BRADENTON, Fla. - The consortium building the $2.3 billion Interstate 4 project in central Florida plans to forsake bond financing of the state's largest public-private partnership in favor of bank and federal loans.
The loans offer cheaper financing than the $2 billion in private activity bonds that had been approved for the project by the Federal Highway Administration, according to I-4 Mobility, the consortium chosen by the state to design, build, finance, operate, and maintain the 40-year concession.
The "I-4 Ultimate Project" covers 21 miles in Orange and Seminole counties, and involves reconstructing the interstate to add four tolled express lanes, and the rebuilding or new construction of 15 interchanges and 124 bridges.
Construction will take place while keeping a congested urban corridor open where much of the traffic is headed to Orlando and the region's mega-theme parks.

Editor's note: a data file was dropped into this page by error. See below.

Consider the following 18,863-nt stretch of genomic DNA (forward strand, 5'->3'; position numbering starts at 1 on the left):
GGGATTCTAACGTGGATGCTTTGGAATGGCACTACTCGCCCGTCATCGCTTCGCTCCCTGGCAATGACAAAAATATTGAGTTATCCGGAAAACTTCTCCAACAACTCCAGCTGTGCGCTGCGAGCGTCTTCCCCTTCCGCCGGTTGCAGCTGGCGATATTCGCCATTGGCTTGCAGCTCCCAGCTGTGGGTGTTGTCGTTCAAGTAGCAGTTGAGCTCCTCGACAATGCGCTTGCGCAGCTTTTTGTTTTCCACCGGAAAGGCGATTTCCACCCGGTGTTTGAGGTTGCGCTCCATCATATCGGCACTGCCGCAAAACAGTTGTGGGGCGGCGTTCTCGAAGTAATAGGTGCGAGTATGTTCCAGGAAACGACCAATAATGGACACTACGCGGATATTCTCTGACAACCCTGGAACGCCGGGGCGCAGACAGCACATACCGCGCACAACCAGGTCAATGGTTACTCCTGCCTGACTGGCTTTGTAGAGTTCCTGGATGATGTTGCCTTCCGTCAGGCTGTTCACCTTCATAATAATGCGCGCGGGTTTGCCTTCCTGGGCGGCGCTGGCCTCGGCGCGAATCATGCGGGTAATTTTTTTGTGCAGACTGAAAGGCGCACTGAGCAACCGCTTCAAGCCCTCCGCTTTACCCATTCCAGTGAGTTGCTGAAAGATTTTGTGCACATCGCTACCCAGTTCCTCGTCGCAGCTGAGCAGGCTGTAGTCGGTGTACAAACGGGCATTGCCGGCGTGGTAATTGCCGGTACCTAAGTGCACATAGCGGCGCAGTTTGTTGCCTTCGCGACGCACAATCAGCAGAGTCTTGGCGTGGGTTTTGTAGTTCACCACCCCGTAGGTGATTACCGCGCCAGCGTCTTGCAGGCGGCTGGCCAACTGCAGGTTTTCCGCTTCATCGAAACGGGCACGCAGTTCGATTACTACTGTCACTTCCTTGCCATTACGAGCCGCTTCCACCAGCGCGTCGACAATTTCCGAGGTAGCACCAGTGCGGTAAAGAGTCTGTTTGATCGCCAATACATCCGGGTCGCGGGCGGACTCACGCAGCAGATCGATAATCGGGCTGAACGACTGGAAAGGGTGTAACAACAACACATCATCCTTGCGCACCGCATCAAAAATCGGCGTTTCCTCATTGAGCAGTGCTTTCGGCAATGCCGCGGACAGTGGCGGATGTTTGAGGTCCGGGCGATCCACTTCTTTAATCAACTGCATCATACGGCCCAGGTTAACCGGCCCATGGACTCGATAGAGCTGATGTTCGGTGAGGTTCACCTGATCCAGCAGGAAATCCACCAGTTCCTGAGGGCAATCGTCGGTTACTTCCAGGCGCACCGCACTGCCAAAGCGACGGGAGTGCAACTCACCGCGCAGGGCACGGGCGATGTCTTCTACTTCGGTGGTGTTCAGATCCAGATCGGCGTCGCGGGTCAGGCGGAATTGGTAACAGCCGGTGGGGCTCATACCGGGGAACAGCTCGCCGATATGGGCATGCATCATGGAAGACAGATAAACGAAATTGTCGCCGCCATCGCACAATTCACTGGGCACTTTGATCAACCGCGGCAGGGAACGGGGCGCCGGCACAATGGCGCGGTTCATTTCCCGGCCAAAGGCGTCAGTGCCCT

The Florida Department of Transportation in April selected I-4 Mobility, a concession led by Sweden-based Skanska Infrastructure Development Inc. and John Laing Investments Ltd. of London, as the winner of the 40-year contract.
I-4 Mobility will use $489 million of bank debt and nearly $1 billion in low-interest federal loans from the Transportation Infrastructure Finance and Innovation Act program to finance construction because it is less costly than using bonds, according to the financial proposal prepared by Skanska and Laing, and obtained by The Bond Buyer.
Skanska and Laing, which are well known in the P3 sector, say the loan negotiated with six banks offers "a significantly lower interest rate" of 4.04% compared to triple-B rated private activity bonds at 4.49%.
None of the banks are based in the United States.
"Our financial advisor, who is also a senior lender on this transaction, has indicated that the low credit spread on the senior bank facility for this project has not been seen in the U.S. market since prior to the financial crisis in 2008," said the financial proposal submitted to the FDOT.